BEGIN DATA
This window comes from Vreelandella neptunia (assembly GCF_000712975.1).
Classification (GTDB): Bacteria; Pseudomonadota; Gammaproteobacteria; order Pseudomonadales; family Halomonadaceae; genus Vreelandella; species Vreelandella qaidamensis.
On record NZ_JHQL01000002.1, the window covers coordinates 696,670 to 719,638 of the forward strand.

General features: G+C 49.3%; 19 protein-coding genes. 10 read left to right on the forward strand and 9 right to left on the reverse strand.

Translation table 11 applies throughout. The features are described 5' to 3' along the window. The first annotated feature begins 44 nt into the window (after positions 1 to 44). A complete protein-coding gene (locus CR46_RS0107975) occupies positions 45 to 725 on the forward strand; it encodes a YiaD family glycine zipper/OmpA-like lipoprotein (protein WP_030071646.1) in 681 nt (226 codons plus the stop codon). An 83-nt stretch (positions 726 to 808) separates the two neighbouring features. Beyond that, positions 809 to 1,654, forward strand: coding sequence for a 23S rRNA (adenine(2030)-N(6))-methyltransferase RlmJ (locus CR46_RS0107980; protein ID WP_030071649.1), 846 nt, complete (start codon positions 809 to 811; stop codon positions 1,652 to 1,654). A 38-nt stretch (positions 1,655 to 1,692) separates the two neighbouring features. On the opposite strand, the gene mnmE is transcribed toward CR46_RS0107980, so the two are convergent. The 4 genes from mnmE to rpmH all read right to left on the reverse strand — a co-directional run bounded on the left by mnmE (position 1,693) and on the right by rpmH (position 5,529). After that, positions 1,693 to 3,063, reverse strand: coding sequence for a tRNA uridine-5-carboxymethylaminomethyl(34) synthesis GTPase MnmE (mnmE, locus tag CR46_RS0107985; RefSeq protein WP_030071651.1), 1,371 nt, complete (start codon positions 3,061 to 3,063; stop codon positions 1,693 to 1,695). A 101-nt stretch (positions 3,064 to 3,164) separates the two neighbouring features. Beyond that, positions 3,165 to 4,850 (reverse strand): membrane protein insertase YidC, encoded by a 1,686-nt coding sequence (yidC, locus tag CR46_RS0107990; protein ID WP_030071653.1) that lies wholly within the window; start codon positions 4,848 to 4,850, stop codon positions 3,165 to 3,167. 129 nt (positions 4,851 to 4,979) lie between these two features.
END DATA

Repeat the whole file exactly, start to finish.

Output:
This window comes from Vreelandella neptunia (assembly GCF_000712975.1).
Classification (GTDB): Bacteria; Pseudomonadota; Gammaproteobacteria; order Pseudomonadales; family Halomonadaceae; genus Vreelandella; species Vreelandella qaidamensis.
On record NZ_JHQL01000002.1, the window covers coordinates 696,670 to 719,638 of the forward strand.

General features: G+C 49.3%; 19 protein-coding genes. 10 read left to right on the forward strand and 9 right to left on the reverse strand.

Translation table 11 applies throughout. The features are described 5' to 3' along the window. The first annotated feature begins 44 nt into the window (after positions 1 to 44). A complete protein-coding gene (locus CR46_RS0107975) occupies positions 45 to 725 on the forward strand; it encodes a YiaD family glycine zipper/OmpA-like lipoprotein (protein WP_030071646.1) in 681 nt (226 codons plus the stop codon). An 83-nt stretch (positions 726 to 808) separates the two neighbouring features. Beyond that, positions 809 to 1,654, forward strand: coding sequence for a 23S rRNA (adenine(2030)-N(6))-methyltransferase RlmJ (locus CR46_RS0107980; protein ID WP_030071649.1), 846 nt, complete (start codon positions 809 to 811; stop codon positions 1,652 to 1,654). A 38-nt stretch (positions 1,655 to 1,692) separates the two neighbouring features. On the opposite strand, the gene mnmE is transcribed toward CR46_RS0107980, so the two are convergent. The 4 genes from mnmE to rpmH all read right to left on the reverse strand — a co-directional run bounded on the left by mnmE (position 1,693) and on the right by rpmH (position 5,529). After that, positions 1,693 to 3,063, reverse strand: coding sequence for a tRNA uridine-5-carboxymethylaminomethyl(34) synthesis GTPase MnmE (mnmE, locus tag CR46_RS0107985; RefSeq protein WP_030071651.1), 1,371 nt, complete (start codon positions 3,061 to 3,063; stop codon positions 1,693 to 1,695). A 101-nt stretch (positions 3,064 to 3,164) separates the two neighbouring features. Beyond that, positions 3,165 to 4,850 (reverse strand): membrane protein insertase YidC, encoded by a 1,686-nt coding sequence (yidC, locus tag CR46_RS0107990; protein ID WP_030071653.1) that lies wholly within the window; start codon positions 4,848 to 4,850, stop codon positions 3,165 to 3,167. 129 nt (positions 4,851 to 4,979) lie between these two features.